“I feel like touch is a big thing here. You can’t feel physical pain in the metaverse, and I feel like for some crimes, that’s what makes them so much worse?” – VoiceBox Ambassador

“Bro, I was playing CS earlier, and something FAR worse happened to me!!!! Several people SHOT my avatar, burned me with molotov, KNIFED ME, threw a frag grenade at me, and I died from a bomb set up by another person! This is unacceptable, I have PTSD now and want those awful people in jail NOW.” – Reddit user

“They didn’t care for a decade while people were getting tea bagged [sexually assaulted] in CoD, why do they care now?” – Reddit user

“It’s great that they are actually trying to address some of the problems early on, especially since it feels like the regulations are always going to be lagging behind the tech advances. I’m just not sure that putting someone behind bars is the real solution here.” – VoiceBox Ambassador

What About Privacy And Anonymity?

One thing that many find comfort in is the power of anonymity online. Most platforms do not require you to verify your identity when using their services – particularly crucial for vulnerable groups such as the LGBTQIA+ community. 

Any unyielding regulation in the metaverse would likely require anyone and everyone to make their identity known to various groups, including the criminal justice system and developers. 

This is a cause for concern. What would happen if powerful players gained access to user identities? Could they abuse their position to dox or suppress communities? Will racial and/or sexuality profiling not become prolific? 

Children's privacy, in particular, shouldn’t be cast aside in favour of data collection.

“I really don’t like the idea of very powerful people having full access to the information and history on my metaverse profile…” – VoiceBox Ambassador

Where Does Responsibility Lie?

We reflect the European Commission’s call for no single player to hold power over metaverse law. To achieve this, VoiceBox recommends a cross-sector collaboration between governing bodies, charities, tech firms, users and schools. Only then will a balanced, user-centred approach be plausible. 

Equally, blocking children from accessing the metaverse is not the answer to safe online exploration. Like any other digital platform, harmful things can happen, meaning digital resilience and media literacy should be central to navigating Web 4.0 and its services. We expect media literacy to be emphasised in any draft legislation to equip people with the tools to learn and recover.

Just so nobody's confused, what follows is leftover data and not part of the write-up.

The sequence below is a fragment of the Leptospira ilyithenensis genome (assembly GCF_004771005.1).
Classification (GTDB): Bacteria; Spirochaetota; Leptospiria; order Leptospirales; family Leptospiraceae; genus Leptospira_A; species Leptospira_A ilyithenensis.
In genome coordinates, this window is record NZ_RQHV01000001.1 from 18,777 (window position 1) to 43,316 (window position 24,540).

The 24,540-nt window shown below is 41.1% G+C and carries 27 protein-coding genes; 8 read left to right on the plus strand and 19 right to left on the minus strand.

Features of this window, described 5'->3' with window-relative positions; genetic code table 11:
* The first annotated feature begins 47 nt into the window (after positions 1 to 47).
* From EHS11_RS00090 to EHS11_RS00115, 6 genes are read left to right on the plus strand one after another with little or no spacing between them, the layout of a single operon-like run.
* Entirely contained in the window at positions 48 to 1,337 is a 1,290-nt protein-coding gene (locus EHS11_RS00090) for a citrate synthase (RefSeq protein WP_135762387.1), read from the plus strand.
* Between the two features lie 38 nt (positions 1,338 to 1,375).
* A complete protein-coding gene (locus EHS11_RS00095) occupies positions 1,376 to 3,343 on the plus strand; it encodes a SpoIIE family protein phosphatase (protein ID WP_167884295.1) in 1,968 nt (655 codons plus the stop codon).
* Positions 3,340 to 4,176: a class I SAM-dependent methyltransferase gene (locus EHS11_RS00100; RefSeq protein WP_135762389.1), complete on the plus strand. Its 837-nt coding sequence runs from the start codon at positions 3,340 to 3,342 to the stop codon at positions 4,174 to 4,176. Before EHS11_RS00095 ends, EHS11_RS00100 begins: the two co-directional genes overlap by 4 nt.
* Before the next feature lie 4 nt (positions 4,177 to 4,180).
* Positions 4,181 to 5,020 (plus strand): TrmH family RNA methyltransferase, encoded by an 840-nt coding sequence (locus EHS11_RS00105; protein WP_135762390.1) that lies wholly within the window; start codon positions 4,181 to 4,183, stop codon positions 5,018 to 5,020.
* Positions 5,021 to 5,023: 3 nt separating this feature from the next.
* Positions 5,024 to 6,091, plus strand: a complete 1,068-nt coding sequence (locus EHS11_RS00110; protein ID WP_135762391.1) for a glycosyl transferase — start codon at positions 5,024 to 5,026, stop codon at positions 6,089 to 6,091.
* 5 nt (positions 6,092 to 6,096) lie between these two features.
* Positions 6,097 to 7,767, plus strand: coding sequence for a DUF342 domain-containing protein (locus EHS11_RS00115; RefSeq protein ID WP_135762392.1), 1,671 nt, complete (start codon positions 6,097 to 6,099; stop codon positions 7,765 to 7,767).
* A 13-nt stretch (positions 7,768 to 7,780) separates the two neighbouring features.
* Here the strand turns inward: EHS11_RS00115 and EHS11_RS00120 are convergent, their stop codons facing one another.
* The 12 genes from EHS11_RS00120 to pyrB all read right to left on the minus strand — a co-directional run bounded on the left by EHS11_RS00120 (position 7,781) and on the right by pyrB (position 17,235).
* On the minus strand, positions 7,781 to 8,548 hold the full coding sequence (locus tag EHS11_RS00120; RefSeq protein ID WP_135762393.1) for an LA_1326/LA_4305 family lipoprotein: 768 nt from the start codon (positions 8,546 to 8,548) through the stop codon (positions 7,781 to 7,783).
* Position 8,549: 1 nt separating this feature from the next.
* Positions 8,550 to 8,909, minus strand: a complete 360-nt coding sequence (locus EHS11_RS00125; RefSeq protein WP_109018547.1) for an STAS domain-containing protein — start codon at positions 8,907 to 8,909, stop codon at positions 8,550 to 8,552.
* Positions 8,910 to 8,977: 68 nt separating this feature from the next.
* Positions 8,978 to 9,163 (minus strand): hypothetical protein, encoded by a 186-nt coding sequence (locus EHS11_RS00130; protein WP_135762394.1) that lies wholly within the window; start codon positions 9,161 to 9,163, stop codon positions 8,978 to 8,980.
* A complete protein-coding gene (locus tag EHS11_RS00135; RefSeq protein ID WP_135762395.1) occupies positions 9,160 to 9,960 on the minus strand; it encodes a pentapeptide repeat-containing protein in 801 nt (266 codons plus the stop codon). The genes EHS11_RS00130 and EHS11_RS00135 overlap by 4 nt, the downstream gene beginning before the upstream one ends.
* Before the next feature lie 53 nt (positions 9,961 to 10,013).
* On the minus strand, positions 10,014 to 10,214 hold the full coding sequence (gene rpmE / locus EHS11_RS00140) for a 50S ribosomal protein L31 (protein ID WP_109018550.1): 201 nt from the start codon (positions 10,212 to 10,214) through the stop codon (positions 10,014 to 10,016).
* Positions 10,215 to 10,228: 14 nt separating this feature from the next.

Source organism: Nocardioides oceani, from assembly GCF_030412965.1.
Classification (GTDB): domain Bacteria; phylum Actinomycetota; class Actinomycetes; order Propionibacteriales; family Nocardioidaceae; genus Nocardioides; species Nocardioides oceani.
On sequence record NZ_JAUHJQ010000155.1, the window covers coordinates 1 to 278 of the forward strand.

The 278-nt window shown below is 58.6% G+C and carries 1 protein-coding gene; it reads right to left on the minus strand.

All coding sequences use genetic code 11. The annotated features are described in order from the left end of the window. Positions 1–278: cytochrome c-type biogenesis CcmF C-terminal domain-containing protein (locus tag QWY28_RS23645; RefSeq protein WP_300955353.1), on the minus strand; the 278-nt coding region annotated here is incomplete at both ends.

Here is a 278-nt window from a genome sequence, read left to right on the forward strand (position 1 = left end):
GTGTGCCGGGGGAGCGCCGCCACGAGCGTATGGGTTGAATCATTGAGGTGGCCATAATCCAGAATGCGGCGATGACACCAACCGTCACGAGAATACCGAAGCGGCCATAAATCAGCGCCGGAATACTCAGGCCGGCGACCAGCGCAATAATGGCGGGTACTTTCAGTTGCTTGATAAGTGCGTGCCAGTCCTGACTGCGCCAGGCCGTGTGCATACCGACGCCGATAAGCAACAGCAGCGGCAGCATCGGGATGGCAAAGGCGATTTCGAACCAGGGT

But any responsibility to protect and nurture online experiences should not fall to everyday users. While peer-to-peer blocking and reporting have their place, no individual in the metaverse should be solely expected to police those around them, in the same way we are not expected to execute policing in a real-life situation. 

“Parents shouldn't let their kids loose into such games and use them as babysitters. If you don't trust your kid to be outside playing alone they don't need to be on VR.” – Reddit user

Some young people expressed frustration at the lack of time and resources used to combat real-life crime. They felt that virtual crimes should not be prioritised over worsening youth violence – such as knife and gun crime. 

“Someone literally tried to break into my house a couple of years ago. My flatmates were standing in the corridor with a kitchen knife in case we had to use it to threaten the guy off. Did we get any support after it happened? No. Surely that deserves more attention?” – VoiceBox Ambassador

“Somewhere, there are actual crimes being committed against actual people while actual police are wasting time with this.” – Reddit user

And The Answer Is?

While there is currently no concrete solution to policing the metaverse, it’s paramount that policymakers act now. The metaverse may be a foreign body in the world of smartphones, but this will not be the case forever. There are already whispers of virtual reality glasses replacing the phone in our hands, yet with limited laws and regulations to enforce the new world we’ve been invited into. 

In the UK, we see merit in the Department of Science, Innovation and Technology funding an independent public body to scope and understand the metaverse. Any recommendations should be reviewed and affixed to the Online Safety Act swiftly. We praise other governments around the world acting on metaverse innovation and law, particularly in technological powerhouses such as India and South Korea

As always, children and young people must be at the heart of any legislation, and we expect them to be consulted throughout.